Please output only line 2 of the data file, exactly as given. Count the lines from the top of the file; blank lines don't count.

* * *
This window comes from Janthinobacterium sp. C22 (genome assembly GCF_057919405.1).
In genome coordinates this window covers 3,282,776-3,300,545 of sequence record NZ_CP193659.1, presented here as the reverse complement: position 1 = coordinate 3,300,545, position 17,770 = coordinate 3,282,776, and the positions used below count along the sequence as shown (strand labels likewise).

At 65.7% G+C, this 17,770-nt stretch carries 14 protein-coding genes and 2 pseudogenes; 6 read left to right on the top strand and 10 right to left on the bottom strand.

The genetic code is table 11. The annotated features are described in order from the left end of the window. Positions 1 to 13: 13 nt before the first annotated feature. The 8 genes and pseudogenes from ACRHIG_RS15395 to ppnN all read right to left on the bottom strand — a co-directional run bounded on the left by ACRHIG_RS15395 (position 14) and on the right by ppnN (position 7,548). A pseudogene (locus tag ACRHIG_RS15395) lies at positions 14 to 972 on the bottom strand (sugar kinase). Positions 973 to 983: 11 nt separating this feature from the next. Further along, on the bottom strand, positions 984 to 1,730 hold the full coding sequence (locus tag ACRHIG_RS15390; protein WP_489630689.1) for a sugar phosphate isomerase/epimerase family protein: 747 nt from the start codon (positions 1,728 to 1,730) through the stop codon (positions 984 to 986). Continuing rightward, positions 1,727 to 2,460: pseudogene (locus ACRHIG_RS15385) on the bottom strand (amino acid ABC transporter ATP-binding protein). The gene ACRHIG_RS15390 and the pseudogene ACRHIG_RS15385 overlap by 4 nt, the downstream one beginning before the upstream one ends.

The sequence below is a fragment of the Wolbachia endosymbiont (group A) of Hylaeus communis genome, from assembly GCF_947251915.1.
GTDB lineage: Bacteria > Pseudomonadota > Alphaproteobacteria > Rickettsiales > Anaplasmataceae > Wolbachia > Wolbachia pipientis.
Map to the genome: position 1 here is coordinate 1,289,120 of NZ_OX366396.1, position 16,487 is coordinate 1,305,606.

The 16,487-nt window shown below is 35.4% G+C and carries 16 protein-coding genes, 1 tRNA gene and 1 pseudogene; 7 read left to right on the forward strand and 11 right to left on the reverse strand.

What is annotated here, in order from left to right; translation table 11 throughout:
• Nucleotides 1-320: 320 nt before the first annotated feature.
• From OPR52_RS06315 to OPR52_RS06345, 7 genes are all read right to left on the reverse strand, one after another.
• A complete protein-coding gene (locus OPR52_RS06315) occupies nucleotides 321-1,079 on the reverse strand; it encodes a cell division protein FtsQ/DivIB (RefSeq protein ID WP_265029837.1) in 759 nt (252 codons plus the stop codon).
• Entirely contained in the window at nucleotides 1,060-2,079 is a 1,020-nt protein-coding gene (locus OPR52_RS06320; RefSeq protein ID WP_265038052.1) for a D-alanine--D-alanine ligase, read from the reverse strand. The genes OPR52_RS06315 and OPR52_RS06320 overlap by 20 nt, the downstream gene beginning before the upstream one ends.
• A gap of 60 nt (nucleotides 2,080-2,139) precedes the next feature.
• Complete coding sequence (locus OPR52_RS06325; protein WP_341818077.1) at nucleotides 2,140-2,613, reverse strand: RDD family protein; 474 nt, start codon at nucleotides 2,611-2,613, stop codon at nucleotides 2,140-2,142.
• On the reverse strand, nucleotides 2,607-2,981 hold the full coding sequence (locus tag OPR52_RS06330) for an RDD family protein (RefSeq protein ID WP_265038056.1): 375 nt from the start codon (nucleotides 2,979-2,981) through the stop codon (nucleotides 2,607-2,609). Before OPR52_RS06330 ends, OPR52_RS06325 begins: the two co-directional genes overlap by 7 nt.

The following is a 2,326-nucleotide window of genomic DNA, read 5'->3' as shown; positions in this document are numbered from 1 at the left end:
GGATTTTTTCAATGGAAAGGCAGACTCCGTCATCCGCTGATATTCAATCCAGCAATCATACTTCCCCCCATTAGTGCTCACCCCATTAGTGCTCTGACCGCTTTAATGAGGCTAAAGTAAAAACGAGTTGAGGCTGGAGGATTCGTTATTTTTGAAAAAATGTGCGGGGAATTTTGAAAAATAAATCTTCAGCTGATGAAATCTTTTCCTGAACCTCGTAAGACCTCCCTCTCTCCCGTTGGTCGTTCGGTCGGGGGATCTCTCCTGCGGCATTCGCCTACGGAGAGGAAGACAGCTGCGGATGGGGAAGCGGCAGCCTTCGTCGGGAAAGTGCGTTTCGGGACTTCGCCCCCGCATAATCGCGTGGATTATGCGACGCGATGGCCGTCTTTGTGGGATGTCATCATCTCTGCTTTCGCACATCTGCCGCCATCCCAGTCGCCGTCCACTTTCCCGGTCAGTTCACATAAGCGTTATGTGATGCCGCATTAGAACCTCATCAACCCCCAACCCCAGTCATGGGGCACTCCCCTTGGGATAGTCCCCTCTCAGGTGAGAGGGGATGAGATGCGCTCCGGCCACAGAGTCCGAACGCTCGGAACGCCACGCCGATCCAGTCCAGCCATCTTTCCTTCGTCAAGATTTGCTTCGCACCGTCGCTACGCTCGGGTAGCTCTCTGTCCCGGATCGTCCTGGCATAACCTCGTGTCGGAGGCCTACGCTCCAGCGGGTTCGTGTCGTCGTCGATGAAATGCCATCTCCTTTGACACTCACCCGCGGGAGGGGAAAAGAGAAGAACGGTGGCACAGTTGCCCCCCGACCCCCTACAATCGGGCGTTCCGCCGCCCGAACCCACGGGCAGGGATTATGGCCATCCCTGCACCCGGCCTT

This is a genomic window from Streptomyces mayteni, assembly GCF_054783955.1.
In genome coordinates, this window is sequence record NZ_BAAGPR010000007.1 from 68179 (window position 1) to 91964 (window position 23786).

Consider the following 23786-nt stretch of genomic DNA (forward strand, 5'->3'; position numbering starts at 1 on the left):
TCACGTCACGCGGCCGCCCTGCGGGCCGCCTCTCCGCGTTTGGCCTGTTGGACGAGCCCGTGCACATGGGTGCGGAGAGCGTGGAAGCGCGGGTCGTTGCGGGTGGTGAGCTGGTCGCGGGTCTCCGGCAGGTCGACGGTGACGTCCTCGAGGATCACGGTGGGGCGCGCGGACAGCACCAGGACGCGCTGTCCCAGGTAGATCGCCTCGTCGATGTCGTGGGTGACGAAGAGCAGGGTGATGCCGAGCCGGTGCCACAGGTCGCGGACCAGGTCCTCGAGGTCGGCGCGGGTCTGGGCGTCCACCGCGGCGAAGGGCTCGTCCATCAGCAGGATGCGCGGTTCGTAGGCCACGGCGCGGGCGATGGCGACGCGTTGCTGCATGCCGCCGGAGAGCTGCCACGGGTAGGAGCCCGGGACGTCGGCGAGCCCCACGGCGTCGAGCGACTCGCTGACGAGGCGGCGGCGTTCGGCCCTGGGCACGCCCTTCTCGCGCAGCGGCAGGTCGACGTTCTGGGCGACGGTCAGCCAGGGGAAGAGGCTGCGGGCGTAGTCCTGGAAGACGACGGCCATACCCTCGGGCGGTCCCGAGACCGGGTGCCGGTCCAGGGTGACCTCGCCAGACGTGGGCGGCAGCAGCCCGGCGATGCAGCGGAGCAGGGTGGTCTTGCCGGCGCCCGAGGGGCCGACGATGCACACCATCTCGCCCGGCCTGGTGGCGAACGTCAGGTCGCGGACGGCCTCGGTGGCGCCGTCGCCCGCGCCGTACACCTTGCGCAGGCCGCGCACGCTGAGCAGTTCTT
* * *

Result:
In genome coordinates this window covers 3,282,776-3,300,545 of sequence record NZ_CP193659.1, presented here as the reverse complement: position 1 = coordinate 3,300,545, position 17,770 = coordinate 3,282,776, and the positions used below count along the sequence as shown (strand labels likewise).